Fifty Days…February 15, 2021

Today was supposed to be the forty-year anniversary of the winter Sunday afternoon of February 15, 1981 when a handsome, blue-eyed man followed me around the local skating rink in Jonesboro, Arkansas. He was there with his nine-year-old son and I was there with my nine-year-old daughter. I was planning to drop her off for the birthday party and go home, but the other moms convinced me to stay and I agreed… if they would skate.

It had been years since I’d been on skates, but I bravely laced up and tentatively stepped onto the wooden floor. After slowly making it around once or twice among all the kids enjoying the birthday party, I began to have that “hair standing up on the back of my neck” feeling that I was being watched. When I turned to look behind me, he skated up close and introduced himself. We left the floor and moved over to the tables to talk. We shared about our past. We were both divorced and struggling to make sense out of the past mistakes that caused him to be single at 29, and me, 32.

Sept. 12, 2020 Sitting outside Cracker Barrel looking across the street at the skating rink where we met. We planned to go back today, sit at a table with a coke and reminisce about that life changing day.

There is so much to our story.  We all have a story, some happy, some unique, some unbelievable, some tragic, but we all have one. Almost forty years takes a long time to tell. 

Today is about being alone. It’s been fifty days since he’s held my hand, told me for the millionth time, “I just love you so much”, told me I’m gorgeous, like he did every single day of our lives together.

 It is a raw emotion, like an open wound that refuses to close. The following description of losing my spouse, lover, best friend and yes, my other half, the one who made me complete is everything I've felt for the past 50 days but couldn't put into words.

"Widowhood is more than missing your spouse's presence. It is adjusting to an alternate life. It is growing around a permanent amputation.

Widowhood is going to bed for the thousandth time, and still, the loneliness doesn't feel normal. The empty bed a constant reminder. The night no longer brings intimacy and comfort, but the loudness of silence and the void of connection.

Widowhood is walking around the same house you have lived in for years and it no longer feeling like home. Because "home" incorporated a person. And they're not there. Homesickness fills your heart and the knowledge that it will never return haunts you.

Widowhood is seeing all your dreams and plans you shared as a couple crumble around you. The painful process of searching for new dreams that include only you amount to climbing Mount Everest. And every small victory of creating new dreams for yourself includes a new shade of grief that their death propelled you to this path.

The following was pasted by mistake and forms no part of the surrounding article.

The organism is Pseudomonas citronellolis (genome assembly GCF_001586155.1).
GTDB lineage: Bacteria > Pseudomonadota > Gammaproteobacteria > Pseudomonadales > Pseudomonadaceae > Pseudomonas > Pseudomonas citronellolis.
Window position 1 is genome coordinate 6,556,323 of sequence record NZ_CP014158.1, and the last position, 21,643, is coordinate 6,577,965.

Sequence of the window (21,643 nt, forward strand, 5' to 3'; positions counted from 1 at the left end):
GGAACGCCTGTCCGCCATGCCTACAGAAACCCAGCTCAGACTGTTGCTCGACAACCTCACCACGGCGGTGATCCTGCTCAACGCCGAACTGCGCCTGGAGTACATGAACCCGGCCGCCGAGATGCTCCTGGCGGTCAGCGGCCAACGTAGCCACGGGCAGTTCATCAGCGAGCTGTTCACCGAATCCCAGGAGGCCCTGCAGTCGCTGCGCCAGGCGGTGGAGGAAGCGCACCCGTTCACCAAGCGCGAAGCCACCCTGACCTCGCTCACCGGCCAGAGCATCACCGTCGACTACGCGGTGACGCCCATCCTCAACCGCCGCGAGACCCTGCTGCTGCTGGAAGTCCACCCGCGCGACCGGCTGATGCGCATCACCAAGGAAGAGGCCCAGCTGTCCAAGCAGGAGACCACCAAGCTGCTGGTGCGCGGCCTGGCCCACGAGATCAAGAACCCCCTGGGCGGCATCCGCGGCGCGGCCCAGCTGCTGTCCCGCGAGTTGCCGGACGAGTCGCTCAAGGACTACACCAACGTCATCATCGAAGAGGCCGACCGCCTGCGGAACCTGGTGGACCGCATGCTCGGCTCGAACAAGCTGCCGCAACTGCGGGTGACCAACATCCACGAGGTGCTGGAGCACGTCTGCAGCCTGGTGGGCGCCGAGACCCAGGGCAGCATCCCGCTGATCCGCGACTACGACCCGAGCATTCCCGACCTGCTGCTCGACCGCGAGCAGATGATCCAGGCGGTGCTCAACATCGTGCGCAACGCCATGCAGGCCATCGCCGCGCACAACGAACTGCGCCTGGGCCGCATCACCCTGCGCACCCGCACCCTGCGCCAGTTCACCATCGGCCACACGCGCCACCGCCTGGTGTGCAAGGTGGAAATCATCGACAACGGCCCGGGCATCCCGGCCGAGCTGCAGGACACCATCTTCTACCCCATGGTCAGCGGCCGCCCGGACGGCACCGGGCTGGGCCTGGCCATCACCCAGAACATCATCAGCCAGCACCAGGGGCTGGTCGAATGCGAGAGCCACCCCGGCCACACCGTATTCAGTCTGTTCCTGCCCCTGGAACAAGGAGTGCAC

Widowhood is second guessing everything you thought you knew about yourself. Your life had molded together with another's and without them you have to relearn all your likes, hobbies, fears, goals. The renaissance of a new person makes you proud and heartbroken simultaneously.

Widowhood is being a stranger in your own life. The unnerving feeling of watching yourself from outside your body, going through the motions of what was your life, but being detached from all of it. You don't recognize yourself. Your previous life feels but a vapor long gone, like a mist of a dream you begin to wonder if it happened at all.

Widowhood is the irony of knowing if that one person was here to be your support, you would have the strength to grieve that one person. The thought twists and confuses you. If only they were here to hold you and talk to you, you'd have the tenacity to tackle this unwanted life. To tackle the arduous task of moving on without them.

Widowhood is missing the one person who could truly understand what is in your heart to share. The funny joke, the embarrassing incident, the fear compelling you or the frustration tempting you. To anyone else, you would have to explain, and that is too much effort, so you keep it to yourself. And the loneliness grows inside you.

Widowhood is struggling with identity. Who are you if not their spouse? What do you want to do if not the things you planned together? What brand do you want to buy if not the one you two shared for all those years? What is your purpose if the job of investing into your marriage is taken away? Who is my closest companion when my other half isn't here?

Widowhood is feeling restless because you lost your home, identity, partner, lover, friend, playmate, travel companion, co-parent, security, and life. And you are drifting with an unknown destination.

Widowhood is living in a constant state of missing the most intimate relationship. No hand to hold. No body next to you. No partner to share your burden.

Widowhood is being alone in a crowd of people. Feeling sad even while you're happy. Feeling guilty while you live. It is looking back while moving forward. It is being hungry but nothing sounding good. It is every special event turning bittersweet.

Yes. It is much more than simply missing their presence. It is becoming a new person, whether you want to or not. It is fighting every emotion mankind can feel at the very same moment and trying to function in life at the same time.

Widowhood is frailty.

Widowhood is strength.

Widowhood is darkness.

Widowhood is rebirth. life changing."

By: Alisha Bozarth




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